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Drivers of temporal changes in temperate forest plant diversity
by Staff Writers
Jena, Germany (SPX) Jul 29, 2015

A new study has analysed the biodiversity in forests of the temperate zone of Europe. The scientists found out that -- on average - the biodiversity in the herb layer has not changed in recent decades. Image courtesy Markus Bernhardt-Roemermann/FSU Jena. For a larger version of this image please go here.

Climate change, environmental pollution or land use changes - there are numerous influences threatening biodiversity in forests around the globe. The resulting decrease in biodiversity is a matter of common knowledge today - amongst scientists as well as amongst the general public.

But this is a simplified view, says Dr. Markus Bernhardt-Roemermann of the Friedrich Schiller University Jena (Germany). "At least a trend like this doesn't apply to all forests on the local scale."

Together with an international team of scientists from all over Europe, Bernhardt-Roemermann comprehensively analysed the biodiversity in forests of the temperate zone of Europe. They found out that - on average - the biodiversity in the herb layer has not changed in recent decades.

This initially surprising result however doesn't mean that all is well in terms of biodiversity, as the ecologist points out: "The changes can be really grave on the local level." In some areas, biodiversity has clearly been on the decrease, while at the same time it has been increasing in others.

Bernhardt-Roemermann and his colleagues analysed data derived from the research platform "forestREplot", which was established by scientists from Belgium, the Czech Republic and the USA together with the Jena ecologist Bernhardt-Roemermann. In a database, data characterizing the temporal development of plant species composition in forests of the temperate climate zone around the world is collected.

"When data on the vegetation is collected on the same plot at several time steps, temporal changes can be identified," Bernhardt-Roemermann says.

For the new study the ecologists combined data from 13 European countries - from Switzerland and Hungary in the South to Sweden in the North and from Ireland in the West to Poland in the East - in one joint analysis.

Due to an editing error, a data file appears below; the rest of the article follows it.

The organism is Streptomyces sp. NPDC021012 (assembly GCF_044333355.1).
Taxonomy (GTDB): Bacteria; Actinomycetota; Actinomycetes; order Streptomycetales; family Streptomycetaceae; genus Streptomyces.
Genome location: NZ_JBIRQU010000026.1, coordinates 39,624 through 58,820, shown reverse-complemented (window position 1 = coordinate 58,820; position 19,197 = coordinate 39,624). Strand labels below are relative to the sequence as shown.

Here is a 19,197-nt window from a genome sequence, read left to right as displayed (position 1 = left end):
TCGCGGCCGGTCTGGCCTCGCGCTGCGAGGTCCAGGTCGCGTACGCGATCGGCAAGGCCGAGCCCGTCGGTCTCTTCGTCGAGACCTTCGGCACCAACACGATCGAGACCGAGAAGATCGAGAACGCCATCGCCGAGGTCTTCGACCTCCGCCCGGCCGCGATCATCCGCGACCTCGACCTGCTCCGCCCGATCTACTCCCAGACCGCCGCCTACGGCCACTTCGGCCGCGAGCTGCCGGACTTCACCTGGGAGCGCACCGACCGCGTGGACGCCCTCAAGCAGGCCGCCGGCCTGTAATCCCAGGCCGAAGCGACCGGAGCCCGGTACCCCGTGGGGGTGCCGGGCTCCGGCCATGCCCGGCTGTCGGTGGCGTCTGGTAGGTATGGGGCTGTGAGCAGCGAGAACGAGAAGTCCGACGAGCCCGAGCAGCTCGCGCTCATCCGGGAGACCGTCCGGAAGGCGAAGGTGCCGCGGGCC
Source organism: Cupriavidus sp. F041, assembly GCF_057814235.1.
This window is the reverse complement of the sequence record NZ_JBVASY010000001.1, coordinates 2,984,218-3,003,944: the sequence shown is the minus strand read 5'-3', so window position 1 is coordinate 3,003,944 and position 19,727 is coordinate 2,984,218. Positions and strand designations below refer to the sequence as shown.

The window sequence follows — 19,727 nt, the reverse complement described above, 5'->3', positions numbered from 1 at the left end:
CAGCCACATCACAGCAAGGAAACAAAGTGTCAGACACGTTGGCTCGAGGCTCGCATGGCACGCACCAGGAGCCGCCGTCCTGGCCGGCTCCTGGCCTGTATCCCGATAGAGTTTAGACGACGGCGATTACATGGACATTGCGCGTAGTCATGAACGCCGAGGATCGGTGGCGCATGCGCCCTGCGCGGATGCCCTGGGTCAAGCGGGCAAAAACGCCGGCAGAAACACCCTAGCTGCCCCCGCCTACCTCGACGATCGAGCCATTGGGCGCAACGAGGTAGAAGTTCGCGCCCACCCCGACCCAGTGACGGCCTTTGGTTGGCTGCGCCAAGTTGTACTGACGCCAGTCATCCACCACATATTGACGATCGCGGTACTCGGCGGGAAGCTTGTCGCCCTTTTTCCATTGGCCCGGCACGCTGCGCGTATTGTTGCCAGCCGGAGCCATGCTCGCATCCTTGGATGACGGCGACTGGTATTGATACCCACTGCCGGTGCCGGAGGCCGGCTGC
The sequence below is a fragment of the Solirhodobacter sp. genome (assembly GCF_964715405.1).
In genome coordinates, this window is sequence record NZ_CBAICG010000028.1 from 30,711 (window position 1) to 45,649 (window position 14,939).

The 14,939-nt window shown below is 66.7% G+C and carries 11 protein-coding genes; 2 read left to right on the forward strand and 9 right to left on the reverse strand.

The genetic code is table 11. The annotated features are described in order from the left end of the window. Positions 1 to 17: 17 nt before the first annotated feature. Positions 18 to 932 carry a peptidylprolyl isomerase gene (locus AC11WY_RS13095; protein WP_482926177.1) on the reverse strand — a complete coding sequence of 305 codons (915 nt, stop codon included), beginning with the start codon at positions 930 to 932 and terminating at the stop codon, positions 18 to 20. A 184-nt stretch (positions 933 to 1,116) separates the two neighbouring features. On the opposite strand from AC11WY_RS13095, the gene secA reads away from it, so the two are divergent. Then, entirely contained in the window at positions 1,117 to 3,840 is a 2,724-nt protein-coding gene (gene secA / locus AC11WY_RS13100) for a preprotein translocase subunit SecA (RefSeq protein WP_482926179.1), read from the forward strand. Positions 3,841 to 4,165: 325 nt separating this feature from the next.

They analysed data form 39 selected deciduous forests at two different points in time (with a span of 17 to 75 years in between) and related them to changes in climate, forests management, nitrogen deposition and game population. The scientists were thus able to show the factors that are pivotal for the change of diversity in a particular area.

"We noticed that all in all the climate changes don't trigger a major change in diversity," Bernhardt-Roemermann sums up the baffling result.

Much more influential for the diversity in the herb layer - apart from local factors like lighting conditions which can vary depending on forestry use - are most of all the availability of nitrogen and the density of the local game population. Thus for instance, populations of species which prefer open, thermophilous forests on mostly nutrient-poor soils are declining - such as the mountain sedge (Carex montana) or the scentless feverfew (Tanacetum corymbosum).

At the same time, the remote sedge (Carex remota), the narrow buckler fern (Dryopteris carthusiana) and the rough bluegrass (Poa trivialis) - which grow in shaded and moist conditions often associated with increased nutrient availability - thrive distinctively better.

As a consequence from their findings, the researchers recommend to base future predictions for the development of biodiversity not only on global criteria like climate changes or land use scenarios, as these do not sufficiently take into consideration important local conditions. The local influences like game population and nitrogen availability should much rather be taken into account as well to improve the quality of predictions.

This is the result of a new study by the Jena ecologist and co-authors which is published 27th July in the scientific journal Global Change Biology (DOI: 10.1111/gcb.12993).

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